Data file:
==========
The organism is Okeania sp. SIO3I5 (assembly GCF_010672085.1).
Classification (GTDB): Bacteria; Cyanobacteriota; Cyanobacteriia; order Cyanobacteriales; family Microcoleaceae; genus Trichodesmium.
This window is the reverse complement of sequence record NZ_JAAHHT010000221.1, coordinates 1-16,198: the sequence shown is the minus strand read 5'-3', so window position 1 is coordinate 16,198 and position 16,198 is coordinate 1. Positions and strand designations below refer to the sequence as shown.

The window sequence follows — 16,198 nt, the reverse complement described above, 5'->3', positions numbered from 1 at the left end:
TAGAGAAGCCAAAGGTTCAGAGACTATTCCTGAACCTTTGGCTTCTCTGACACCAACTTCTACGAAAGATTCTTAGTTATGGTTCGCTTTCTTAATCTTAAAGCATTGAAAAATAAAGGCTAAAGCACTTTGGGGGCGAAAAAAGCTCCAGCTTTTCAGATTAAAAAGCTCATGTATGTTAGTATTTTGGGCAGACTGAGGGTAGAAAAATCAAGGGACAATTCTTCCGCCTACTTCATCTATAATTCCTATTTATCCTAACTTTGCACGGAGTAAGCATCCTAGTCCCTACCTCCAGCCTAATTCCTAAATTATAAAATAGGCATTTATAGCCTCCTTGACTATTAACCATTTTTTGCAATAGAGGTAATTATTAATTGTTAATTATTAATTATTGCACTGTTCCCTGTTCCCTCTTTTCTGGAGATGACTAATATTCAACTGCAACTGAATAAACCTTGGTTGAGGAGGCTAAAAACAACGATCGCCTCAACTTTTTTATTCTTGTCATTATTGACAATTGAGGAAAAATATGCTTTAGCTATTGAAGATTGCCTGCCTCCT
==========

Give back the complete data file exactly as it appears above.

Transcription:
The organism is Okeania sp. SIO3I5 (assembly GCF_010672085.1).
Classification (GTDB): Bacteria; Cyanobacteriota; Cyanobacteriia; order Cyanobacteriales; family Microcoleaceae; genus Trichodesmium.
This window is the reverse complement of sequence record NZ_JAAHHT010000221.1, coordinates 1-16,198: the sequence shown is the minus strand read 5'-3', so window position 1 is coordinate 16,198 and position 16,198 is coordinate 1. Positions and strand designations below refer to the sequence as shown.

The window sequence follows — 16,198 nt, the reverse complement described above, 5'->3', positions numbered from 1 at the left end:
TAGAGAAGCCAAAGGTTCAGAGACTATTCCTGAACCTTTGGCTTCTCTGACACCAACTTCTACGAAAGATTCTTAGTTATGGTTCGCTTTCTTAATCTTAAAGCATTGAAAAATAAAGGCTAAAGCACTTTGGGGGCGAAAAAAGCTCCAGCTTTTCAGATTAAAAAGCTCATGTATGTTAGTATTTTGGGCAGACTGAGGGTAGAAAAATCAAGGGACAATTCTTCCGCCTACTTCATCTATAATTCCTATTTATCCTAACTTTGCACGGAGTAAGCATCCTAGTCCCTACCTCCAGCCTAATTCCTAAATTATAAAATAGGCATTTATAGCCTCCTTGACTATTAACCATTTTTTGCAATAGAGGTAATTATTAATTGTTAATTATTAATTATTGCACTGTTCCCTGTTCCCTCTTTTCTGGAGATGACTAATATTCAACTGCAACTGAATAAACCTTGGTTGAGGAGGCTAAAAACAACGATCGCCTCAACTTTTTTATTCTTGTCATTATTGACAATTGAGGAAAAATATGCTTTAGCTATTGAAGATTGCCTGCCTCCT